The support for student engagement in volunteering, civic, cultural, associative and solidarity activities is becoming part of the institutional agenda at European higher education institutions. The European Student Engagement Project (European STEP), addresses this topic. Katarzyna Kucharska from the University of Warsaw, which participates in European STEP, discusses the question of how European universities recognise student engagement.
European universities are aware of their social and civic responsibility towards their academic community and society in general. However, institutions address the topic of student engagement differently, depending on national and local contexts, as well as internal institutional policies. The European STudent Engagement Project (European STEP) survey, which collected information from 104 higher education institutions across 26 countries, shows that the recognition of student engagement is part of the policies, strategies and annual reports of universities across the European Union. More than 68% of respondents stated that student engagement is a part of their strategic plan, and 65% stated that there is a policy for student engagement in the institution. Thus, student engagement is becoming a substantial matter from the institutional perspective. Recognition of student engagement is not only part of the official documents and statements; it is also visible in established modalities of the recognition, activities, and tools introduced by universities.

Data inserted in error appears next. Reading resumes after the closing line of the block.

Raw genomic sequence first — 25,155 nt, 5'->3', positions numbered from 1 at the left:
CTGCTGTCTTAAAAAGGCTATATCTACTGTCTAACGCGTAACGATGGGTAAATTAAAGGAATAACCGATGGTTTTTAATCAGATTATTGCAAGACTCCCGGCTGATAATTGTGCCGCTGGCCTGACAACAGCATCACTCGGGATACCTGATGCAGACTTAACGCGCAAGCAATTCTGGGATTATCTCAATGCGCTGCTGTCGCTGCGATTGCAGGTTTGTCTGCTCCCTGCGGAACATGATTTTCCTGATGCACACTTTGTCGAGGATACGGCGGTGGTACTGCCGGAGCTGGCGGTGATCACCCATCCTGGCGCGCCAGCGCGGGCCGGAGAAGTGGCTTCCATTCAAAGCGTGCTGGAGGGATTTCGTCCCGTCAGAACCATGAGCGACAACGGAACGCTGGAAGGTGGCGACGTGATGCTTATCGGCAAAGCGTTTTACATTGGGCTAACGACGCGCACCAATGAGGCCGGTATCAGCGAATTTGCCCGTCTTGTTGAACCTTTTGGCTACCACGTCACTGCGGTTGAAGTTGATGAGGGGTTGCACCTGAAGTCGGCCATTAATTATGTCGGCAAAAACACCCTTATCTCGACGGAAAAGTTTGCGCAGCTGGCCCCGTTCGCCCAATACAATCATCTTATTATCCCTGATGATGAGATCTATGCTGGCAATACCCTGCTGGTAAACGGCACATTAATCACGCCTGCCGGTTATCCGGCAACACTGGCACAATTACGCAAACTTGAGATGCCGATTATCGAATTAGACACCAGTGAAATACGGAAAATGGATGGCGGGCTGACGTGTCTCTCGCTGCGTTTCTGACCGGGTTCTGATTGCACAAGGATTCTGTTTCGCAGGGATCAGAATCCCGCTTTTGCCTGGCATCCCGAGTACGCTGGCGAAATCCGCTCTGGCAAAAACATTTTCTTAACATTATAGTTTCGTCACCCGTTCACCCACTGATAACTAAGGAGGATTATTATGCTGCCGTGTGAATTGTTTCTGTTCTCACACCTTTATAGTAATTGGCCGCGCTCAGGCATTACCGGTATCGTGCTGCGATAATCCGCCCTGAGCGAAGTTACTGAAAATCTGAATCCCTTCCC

Active participation of young people in society is highlighted through the European Commission's Youth Strategy for 2019-2027, and in many different European and local policies. The European STEP Project focuses on the overview of practices at higher education institutions on the national, institutional and individual levels. The “How Do European Higher Education Institutions Recognise Student Engagement? European Survey Report” presents how different institutions across the European Union approach and support the recognition of student engagement. While the report does not provide a general picture for the whole European Union, it contains insight into diverse institutional perspectives from almost every country from the EU (except for Slovakia and Luxembourg).